LONDON (Reuters) - The Conservatives are better than their Labour opponents at managing the economy, an increasing number of voters think -- despite plans for major cuts in spending that will see state-funded services slashed.
The latest Reuters/Ipsos MORI political monitor shows that almost two in five Britons (38 percent) believe the Conservatives have the best economic policies compared to a quarter who prefer Labour’s stance.
The Conservatives argue cuts in public spending must be made swiftly to cut a deficit running at close to 11 percent of national output -- one of the highest rates in any developed economy -- and will unveil detailed plans for cuts on Wednesday.
Labour say cutting too quickly risks reversing a tentative economic recovery.
“Before the election, the public was far more split on whose policies would be best for the economy -- 29 percent favoured the Conservatives’ compared to 26 percent who favoured Labour’s,” said Helen Cleary of Ipsos MORI.
“This suggests the Conservatives have been able to establish credibility on this key issue. It probably reflects who the public trust the most to deal with the deficit as much as support for specific policies.”
Nevertheless, confidence remains low. The Economic Optimism Index remained at similar levels to September, when confidence dropped to its lowest level in 18 months. Around half of those polled believed the economy would get worse over the next year.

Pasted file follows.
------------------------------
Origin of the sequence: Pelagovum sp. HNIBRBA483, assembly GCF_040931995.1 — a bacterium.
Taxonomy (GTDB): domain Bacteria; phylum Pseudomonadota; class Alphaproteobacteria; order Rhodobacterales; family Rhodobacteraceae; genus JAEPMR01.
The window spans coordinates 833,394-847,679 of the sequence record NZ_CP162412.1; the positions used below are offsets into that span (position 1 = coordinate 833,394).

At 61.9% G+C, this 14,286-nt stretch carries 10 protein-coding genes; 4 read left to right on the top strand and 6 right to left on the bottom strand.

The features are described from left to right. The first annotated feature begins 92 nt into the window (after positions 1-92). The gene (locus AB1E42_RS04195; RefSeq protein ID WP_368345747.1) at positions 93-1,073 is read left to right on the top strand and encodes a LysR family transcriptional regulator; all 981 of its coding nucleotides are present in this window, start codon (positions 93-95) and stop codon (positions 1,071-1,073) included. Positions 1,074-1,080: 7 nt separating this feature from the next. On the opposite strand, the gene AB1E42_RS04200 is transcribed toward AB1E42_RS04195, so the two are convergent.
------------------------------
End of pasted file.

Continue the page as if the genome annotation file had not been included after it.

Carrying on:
As was the case for the first time last month, more people were dissatisfied than satisfied with the Conservative-Liberal Democrat government (45 percent and 42 percent respectively). Satisfaction with the coalition leaders dropped sharply.
“This is perhaps more a reflection of the ‘novelty wearing off’ than anything more tangible yet, as the government as a whole is maintaining public support,” said Cleary.
Liberal Democrat leader Nick Clegg remains more popular among Conservative supporters than among his own supporters.
Ed Miliband, elected as Labour leader at the end of last month, recorded the highest satisfaction ratings of any opposition leader one month in, although a third of the public do not yet have an opinion of him.
The poll showed a return to a narrow Conservative lead in overall popularity after Labour drew neck-and-neck with them last month. The monitor showed 39 percent of voters would vote Conservative compared to 36 percent for Labour and 14 percent for the Liberal Democrats.
- Ipsos MORI interviewed a representative sample of 1,009 adults aged 18+ across Great Britain.
- Interviews were conducted by telephone 15-17 Oct 2010.
- Data are weighted to match the profile of the population.
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